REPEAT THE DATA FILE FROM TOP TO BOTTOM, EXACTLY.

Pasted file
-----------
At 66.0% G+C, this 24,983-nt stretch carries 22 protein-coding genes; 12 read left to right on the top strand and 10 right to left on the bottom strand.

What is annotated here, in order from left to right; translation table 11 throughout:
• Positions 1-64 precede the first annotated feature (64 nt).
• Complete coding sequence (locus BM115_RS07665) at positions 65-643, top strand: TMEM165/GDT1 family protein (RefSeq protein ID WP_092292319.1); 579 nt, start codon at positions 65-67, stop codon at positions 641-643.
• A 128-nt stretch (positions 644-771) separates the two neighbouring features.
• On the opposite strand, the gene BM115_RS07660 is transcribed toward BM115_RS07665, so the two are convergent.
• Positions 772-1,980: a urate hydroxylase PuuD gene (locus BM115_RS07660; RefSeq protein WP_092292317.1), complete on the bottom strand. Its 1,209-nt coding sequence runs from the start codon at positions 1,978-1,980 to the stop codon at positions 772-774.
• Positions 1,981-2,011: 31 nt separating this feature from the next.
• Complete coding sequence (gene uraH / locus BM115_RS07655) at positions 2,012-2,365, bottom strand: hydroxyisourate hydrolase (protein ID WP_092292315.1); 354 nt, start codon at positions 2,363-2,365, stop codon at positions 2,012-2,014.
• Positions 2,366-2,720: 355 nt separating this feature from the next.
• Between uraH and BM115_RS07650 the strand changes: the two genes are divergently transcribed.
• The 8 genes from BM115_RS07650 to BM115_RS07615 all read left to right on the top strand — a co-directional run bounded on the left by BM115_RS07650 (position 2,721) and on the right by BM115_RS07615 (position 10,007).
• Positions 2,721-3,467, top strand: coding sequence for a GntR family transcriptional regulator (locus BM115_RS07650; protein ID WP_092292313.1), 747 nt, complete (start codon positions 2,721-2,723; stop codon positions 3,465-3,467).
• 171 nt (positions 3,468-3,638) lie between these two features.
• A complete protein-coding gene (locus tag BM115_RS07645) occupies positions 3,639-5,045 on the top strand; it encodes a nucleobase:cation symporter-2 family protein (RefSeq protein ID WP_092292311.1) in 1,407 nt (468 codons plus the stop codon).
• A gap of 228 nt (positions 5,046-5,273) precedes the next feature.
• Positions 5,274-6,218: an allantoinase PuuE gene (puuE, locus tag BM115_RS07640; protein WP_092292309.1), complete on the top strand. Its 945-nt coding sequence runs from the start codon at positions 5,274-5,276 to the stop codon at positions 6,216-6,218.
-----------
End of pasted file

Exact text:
At 66.0% G+C, this 24,983-nt stretch carries 22 protein-coding genes; 12 read left to right on the top strand and 10 right to left on the bottom strand.

What is annotated here, in order from left to right; translation table 11 throughout:
• Positions 1-64 precede the first annotated feature (64 nt).
• Complete coding sequence (locus BM115_RS07665) at positions 65-643, top strand: TMEM165/GDT1 family protein (RefSeq protein ID WP_092292319.1); 579 nt, start codon at positions 65-67, stop codon at positions 641-643.
• A 128-nt stretch (positions 644-771) separates the two neighbouring features.
• On the opposite strand, the gene BM115_RS07660 is transcribed toward BM115_RS07665, so the two are convergent.
• Positions 772-1,980: a urate hydroxylase PuuD gene (locus BM115_RS07660; RefSeq protein WP_092292317.1), complete on the bottom strand. Its 1,209-nt coding sequence runs from the start codon at positions 1,978-1,980 to the stop codon at positions 772-774.
• Positions 1,981-2,011: 31 nt separating this feature from the next.
• Complete coding sequence (gene uraH / locus BM115_RS07655) at positions 2,012-2,365, bottom strand: hydroxyisourate hydrolase (protein ID WP_092292315.1); 354 nt, start codon at positions 2,363-2,365, stop codon at positions 2,012-2,014.
• Positions 2,366-2,720: 355 nt separating this feature from the next.
• Between uraH and BM115_RS07650 the strand changes: the two genes are divergently transcribed.
• The 8 genes from BM115_RS07650 to BM115_RS07615 all read left to right on the top strand — a co-directional run bounded on the left by BM115_RS07650 (position 2,721) and on the right by BM115_RS07615 (position 10,007).
• Positions 2,721-3,467, top strand: coding sequence for a GntR family transcriptional regulator (locus BM115_RS07650; protein ID WP_092292313.1), 747 nt, complete (start codon positions 2,721-2,723; stop codon positions 3,465-3,467).
• 171 nt (positions 3,468-3,638) lie between these two features.
• A complete protein-coding gene (locus tag BM115_RS07645) occupies positions 3,639-5,045 on the top strand; it encodes a nucleobase:cation symporter-2 family protein (RefSeq protein ID WP_092292311.1) in 1,407 nt (468 codons plus the stop codon).
• A gap of 228 nt (positions 5,046-5,273) precedes the next feature.
• Positions 5,274-6,218: an allantoinase PuuE gene (puuE, locus tag BM115_RS07640; protein WP_092292309.1), complete on the top strand. Its 945-nt coding sequence runs from the start codon at positions 5,274-5,276 to the stop codon at positions 6,216-6,218.